What are you doing when you’re not writing?
I don’t like to overfill my days, or to plan my life too much. The writing always proceeds better if things are very calm around me. I write in the morning, edit for a couple of Southeast Asian translation companies in the afternoon, or work on short non-fiction pieces, and potter around the garden filling birdbaths and idly gardening when I need a break. When I’m really engaged in writing fiction I think about it pretty much all the time. Everything seems to circle back to it. I enjoy that so much. I do love to read and reread. And there’s family and a lovely group of writing friends who I like to spend time with.
The super power you wish you had
Hard to go past flight… Is that a superpower? I often look at hovering birds, at their curious and intent gazes in flight, their heads turning and taking in the world below. I would love to be able to do that. I suppose it’s about inhabiting another way of seeing the world, which is what always interests me in writing.
Describe your writing routine
My days vary a lot. If I’m writing – which is most mornings when I’m on a deadline – I start in bed at around 6.00 a.m., pot of tea at my side, handwriting whatever scene interests me, and go into my writing studio at 9.00 and work on the computer, using the handwritten material as my jumping-off point. I don’t let myself leave until I’ve written at least a thousand words. The afternoon is taken up with my other work, which I do at home in my Internet friendly office. My dogs snooze in their bed to one side and let me know when it’s time for a walk.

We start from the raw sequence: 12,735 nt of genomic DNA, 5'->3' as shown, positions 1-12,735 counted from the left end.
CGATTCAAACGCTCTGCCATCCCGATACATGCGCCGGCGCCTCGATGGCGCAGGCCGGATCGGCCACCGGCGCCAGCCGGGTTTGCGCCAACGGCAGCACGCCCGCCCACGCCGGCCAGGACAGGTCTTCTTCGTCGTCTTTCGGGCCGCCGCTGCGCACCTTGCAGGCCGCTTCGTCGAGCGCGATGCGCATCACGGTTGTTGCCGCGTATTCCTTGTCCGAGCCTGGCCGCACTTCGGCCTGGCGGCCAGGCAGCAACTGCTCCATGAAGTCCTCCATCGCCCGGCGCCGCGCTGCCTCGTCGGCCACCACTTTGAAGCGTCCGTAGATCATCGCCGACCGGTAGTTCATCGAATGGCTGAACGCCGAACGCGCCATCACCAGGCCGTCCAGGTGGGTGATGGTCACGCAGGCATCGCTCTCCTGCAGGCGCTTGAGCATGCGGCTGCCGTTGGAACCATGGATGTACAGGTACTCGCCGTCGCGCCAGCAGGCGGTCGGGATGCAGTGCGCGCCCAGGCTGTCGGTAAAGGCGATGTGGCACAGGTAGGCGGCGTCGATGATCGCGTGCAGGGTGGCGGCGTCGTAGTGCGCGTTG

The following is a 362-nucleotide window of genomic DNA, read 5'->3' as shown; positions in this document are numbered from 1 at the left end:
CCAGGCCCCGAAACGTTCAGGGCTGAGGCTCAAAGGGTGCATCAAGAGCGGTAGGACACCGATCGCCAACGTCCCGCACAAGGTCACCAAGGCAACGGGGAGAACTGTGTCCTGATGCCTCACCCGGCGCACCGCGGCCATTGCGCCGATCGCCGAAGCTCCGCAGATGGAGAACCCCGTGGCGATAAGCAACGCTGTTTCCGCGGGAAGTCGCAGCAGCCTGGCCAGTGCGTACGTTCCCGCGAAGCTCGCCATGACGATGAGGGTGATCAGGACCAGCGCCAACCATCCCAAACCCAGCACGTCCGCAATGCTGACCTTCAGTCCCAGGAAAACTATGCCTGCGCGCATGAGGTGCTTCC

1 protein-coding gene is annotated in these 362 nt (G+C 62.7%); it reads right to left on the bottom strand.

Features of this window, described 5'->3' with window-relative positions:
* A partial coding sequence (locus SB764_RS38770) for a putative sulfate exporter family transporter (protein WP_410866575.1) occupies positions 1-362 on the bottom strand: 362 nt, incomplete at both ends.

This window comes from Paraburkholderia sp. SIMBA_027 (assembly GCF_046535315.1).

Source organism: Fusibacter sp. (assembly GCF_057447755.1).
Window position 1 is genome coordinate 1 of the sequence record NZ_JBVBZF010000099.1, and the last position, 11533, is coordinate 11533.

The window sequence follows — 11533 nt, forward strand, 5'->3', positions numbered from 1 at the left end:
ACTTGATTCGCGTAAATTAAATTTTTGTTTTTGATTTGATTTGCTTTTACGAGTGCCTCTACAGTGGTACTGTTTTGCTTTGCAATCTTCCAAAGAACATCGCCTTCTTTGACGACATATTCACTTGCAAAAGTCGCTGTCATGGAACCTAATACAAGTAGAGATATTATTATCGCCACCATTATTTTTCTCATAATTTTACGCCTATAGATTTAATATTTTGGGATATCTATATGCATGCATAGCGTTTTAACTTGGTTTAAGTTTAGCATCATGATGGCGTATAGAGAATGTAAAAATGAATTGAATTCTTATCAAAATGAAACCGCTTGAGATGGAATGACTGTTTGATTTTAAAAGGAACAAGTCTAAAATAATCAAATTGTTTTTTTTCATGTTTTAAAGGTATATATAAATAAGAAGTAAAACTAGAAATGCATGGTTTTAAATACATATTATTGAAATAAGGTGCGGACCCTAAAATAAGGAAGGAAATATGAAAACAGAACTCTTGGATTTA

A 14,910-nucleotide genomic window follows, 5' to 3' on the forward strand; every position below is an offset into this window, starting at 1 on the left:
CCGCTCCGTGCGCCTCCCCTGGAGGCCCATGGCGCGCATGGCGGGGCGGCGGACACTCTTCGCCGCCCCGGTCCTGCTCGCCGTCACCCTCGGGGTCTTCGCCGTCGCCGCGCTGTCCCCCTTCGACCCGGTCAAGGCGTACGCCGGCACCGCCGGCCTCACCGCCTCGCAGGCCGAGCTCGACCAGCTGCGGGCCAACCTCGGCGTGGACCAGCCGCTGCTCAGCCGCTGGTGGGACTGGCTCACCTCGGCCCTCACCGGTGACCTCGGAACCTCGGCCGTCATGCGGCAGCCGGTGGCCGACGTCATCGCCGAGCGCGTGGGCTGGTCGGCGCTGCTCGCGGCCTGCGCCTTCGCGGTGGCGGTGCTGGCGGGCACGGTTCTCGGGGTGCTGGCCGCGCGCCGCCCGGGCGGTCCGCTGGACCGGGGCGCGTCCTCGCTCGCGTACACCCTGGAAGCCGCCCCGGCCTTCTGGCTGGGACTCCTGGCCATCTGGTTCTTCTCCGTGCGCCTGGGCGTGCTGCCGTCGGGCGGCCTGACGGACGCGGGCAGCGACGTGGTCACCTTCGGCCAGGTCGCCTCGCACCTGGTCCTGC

What are you currently reading?
I’ve always got a heap of books on my bedside table (twenty-one right now – I just counted), several of which I’ll be reading, each for different reasons. Open at the moment: Barbara Kingsolver’s Prodigal Summer (I’ve read and enjoyed it a couple of times, but this time I’m finding it very polemical), Moby Dick (I’m writing a short piece on why it’s one of my favourite books), Gerald Durrell’s My Family and Other Animals (an old comfort read), non-fiction research reading for my next novel, Elizabeth Strout’s My Name is Lucy Barton (rereading for a writers’ book group I’m part of).
Name the book you’ve re-read the most
I’m a great re-reader, but I tend to go through rereading phases rather than having a single book that I’ve always reread. I reread my way through Marilynne Robinson’s novels every couple of years and always discover new things in them. Moby Dick is one of my touchstone books, which I often dip into without reading all the way through, and I reread quite a bit of Cormac McCarthy (the Border Trilogy and Blood Meridian especially). Jane Gardam’s The Hollow Land is a very great favourite. It effortlessly floats free of convention and age classifications. When I read Elizabeth Strout’s My Name is Lucy Barton early this year I knew it was a book I’d keep rereading. How did she write something so quiet, so economical, so devastating?